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PHIL

San Diego, CA, United States | Member Since 2011

ratings
191
REVIEWS
185
FOLLOWING
2
FOLLOWERS
144
HELPFUL VOTES
451

  • Getting Started in Options

    • ABRIDGED (3 hrs and 4 mins)
    • By Michael C. Thomsett
    • Narrated By Nelson Runger
    Overall
    (147)
    Performance
    (50)
    Story
    (46)

    Getting Started in Options arms you with the facts you need to make informed decisions about choosing stocks, tracking options, selling calls, understanding and controlling risk, and much more.

    K. Harirchian says: "'Getting Started in Options' is just that"
    "A well-titled book, a good first intro"
    Overall
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    I found this a good entry point to the subject. I like the clarity and logic of the explanations -- a sort of walk through facets of simplified trader-logic. However, it is only a beginning, and after learning this I would not "get started" in the sense of tossing myself to the tender mercies of counter-parties who know the more modern math tools to create the other side of deals. Continuing the learning curve about that, I am happy to see at audible a nice popularization to start on, "Pricing the Future: Finance, Physics, and the 300-Year Journey to the Black-Scholes Equation".

    0 of 0 people found this review helpful
  • The Taking of Getty Oil: The Full Story of the Most Spectacular - and Catastrophic - Takeover of All

    • UNABRIDGED (17 hrs and 49 mins)
    • By Steve Coll
    • Narrated By Steven Cooper
    Overall
    (9)
    Performance
    (9)
    Story
    (9)

    A true story of family, ambition, and greed in the most bitter and controversial takeover struggle in business history. The high-stakes fight between Texaco and Pennzoil to take over Getty Oil is a startling and intriguing case involving family infighting, courtroom drama, and corporate intrigue that ends in bankruptcy and the largest damages award in American history.

    PHIL says: "Dazzling on so many levels"
    "Dazzling on so many levels"
    Overall
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    Story

    Gripping elements abound: the absurdities of vast amounts of multi-generational wealth tumbling from the dead hand of a wildly creative-ruthless-disruptive patriarch into widely varied (and wildly eccentric) hands; the wealth-and-prestige-oozing scene rapidly developing a rich ecosystem of alliances, schemers, hangers-on, betrayals, awful legal conundrums trapping the most calculating people; swirling pools and eddies filled with lawyers, syncophants (some in very expensive trappings!), corporate chiefs, raiders, swarming in all directions and alignments, clawing for the glittering (or rather, oily) prize; and the climactic perfect storm systems one can see, brewing, frothing, forming up and approaching, to sweep these characters into fortune or chaos, willy-nilly.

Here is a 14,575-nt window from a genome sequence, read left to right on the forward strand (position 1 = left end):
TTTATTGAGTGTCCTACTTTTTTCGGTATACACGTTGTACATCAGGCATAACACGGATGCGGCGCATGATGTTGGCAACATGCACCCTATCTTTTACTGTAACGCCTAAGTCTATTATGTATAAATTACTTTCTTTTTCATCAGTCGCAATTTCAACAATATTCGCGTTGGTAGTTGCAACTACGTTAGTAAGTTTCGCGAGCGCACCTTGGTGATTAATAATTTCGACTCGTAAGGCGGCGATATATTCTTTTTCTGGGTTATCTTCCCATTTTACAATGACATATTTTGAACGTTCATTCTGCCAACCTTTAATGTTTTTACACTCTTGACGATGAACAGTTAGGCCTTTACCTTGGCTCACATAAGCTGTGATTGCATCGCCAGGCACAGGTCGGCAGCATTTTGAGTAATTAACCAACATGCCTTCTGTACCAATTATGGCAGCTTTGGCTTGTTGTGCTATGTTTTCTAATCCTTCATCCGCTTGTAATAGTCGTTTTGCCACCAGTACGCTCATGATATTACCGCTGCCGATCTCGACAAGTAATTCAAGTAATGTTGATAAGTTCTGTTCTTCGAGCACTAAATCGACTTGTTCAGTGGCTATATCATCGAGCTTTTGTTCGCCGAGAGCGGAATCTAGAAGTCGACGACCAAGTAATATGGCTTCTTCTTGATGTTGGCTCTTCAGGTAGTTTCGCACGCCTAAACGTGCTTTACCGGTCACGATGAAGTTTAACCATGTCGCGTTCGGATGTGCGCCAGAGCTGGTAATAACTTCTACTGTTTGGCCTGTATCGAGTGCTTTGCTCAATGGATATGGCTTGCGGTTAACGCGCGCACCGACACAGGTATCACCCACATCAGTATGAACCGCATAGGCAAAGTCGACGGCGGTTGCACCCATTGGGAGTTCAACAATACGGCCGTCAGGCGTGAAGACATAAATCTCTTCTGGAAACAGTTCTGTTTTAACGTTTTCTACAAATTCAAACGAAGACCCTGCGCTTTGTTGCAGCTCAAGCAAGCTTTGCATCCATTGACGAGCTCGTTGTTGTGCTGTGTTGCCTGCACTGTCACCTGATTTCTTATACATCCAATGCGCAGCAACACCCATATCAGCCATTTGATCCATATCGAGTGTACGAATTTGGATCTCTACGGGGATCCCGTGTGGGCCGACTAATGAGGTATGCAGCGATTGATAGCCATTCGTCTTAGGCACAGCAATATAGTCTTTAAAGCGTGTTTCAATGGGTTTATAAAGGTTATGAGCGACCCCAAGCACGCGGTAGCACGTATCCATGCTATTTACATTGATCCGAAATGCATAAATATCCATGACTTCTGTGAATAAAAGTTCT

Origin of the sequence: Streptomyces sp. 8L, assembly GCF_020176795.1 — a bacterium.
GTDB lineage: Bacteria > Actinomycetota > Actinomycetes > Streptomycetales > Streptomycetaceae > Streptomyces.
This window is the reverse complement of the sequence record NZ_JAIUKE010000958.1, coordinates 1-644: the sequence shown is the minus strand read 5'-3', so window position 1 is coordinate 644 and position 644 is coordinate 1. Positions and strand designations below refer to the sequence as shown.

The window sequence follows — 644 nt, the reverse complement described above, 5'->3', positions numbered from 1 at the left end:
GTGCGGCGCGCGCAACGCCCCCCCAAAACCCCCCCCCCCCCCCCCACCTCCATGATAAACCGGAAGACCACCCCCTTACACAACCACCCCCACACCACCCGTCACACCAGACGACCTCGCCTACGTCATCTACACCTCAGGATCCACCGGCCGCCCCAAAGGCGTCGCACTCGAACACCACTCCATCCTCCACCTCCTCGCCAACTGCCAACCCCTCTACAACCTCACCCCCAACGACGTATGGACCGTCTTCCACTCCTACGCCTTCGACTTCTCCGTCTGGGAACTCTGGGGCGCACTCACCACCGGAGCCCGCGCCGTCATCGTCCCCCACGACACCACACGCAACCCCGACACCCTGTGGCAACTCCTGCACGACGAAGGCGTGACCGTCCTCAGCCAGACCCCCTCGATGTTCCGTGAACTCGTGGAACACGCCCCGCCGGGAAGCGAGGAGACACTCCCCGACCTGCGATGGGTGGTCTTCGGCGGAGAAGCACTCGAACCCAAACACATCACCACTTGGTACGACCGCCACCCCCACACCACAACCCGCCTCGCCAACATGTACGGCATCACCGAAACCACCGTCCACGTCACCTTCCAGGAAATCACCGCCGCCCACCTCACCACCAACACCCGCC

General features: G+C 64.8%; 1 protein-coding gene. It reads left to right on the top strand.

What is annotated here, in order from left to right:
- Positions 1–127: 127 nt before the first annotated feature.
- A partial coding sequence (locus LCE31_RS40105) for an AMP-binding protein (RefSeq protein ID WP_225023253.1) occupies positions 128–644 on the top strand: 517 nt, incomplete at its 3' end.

Yet, there is a clear determinism in the sequence of events, a logical flow, but unpredictable, in the way impenetrable chaos is deterministic. It makes sense in the (skillful) telling, but midstream, we can't tell where it (and the characters) will wind up. I.e., this is a great explication of real life, with a kicker of billions of dollars whipped into the mix, a sort of accellerant.
    All this is told in meticulous, lucid, businesslike detail. The author understands the legal structures and the stakes, and wastes barely a word describing each moment. The tempo delights me. This is not a sloppily written book. All the weirdness and hilarities of narrative twists are somehow laid out in a sober and constantly understandable sequence. Despite all this, if you don't like corporate/legal matters, you might not enjoy this so much. But for me, the colorful stories of a truly weird family provide a strangely hilarious relief peppered all through the sophisticated structures and plot turns. I can't get enough of it, and fortunately this is a prolific author. On deck: The Exxon-Mobil book. I have a new favorite author.

    0 of 0 people found this review helpful
  • Landslide: LBJ and Ronald Reagan at the Dawn of a New America

    • UNABRIDGED (14 hrs)
    • By Jonathan Darman
    • Narrated By Corey M. Snow
    Overall
    (14)
    Performance
    (13)
    Story
    (13)

    The liberal and the conservative. The deal - making arm twister and the cool communicator. The Texas rancher and the Hollywood star. Opposites in politics and style, Lyndon Johnson and Ronald Reagan shared a defining impulse: to set forth a grand story of America, a story in which he could be the hero. In the tumultuous days after the Kennedy assassination, Johnson and Reagan each, in turn, seized the chance to offer the country a new vision for the future.

    mick says: "Good, but could have been great"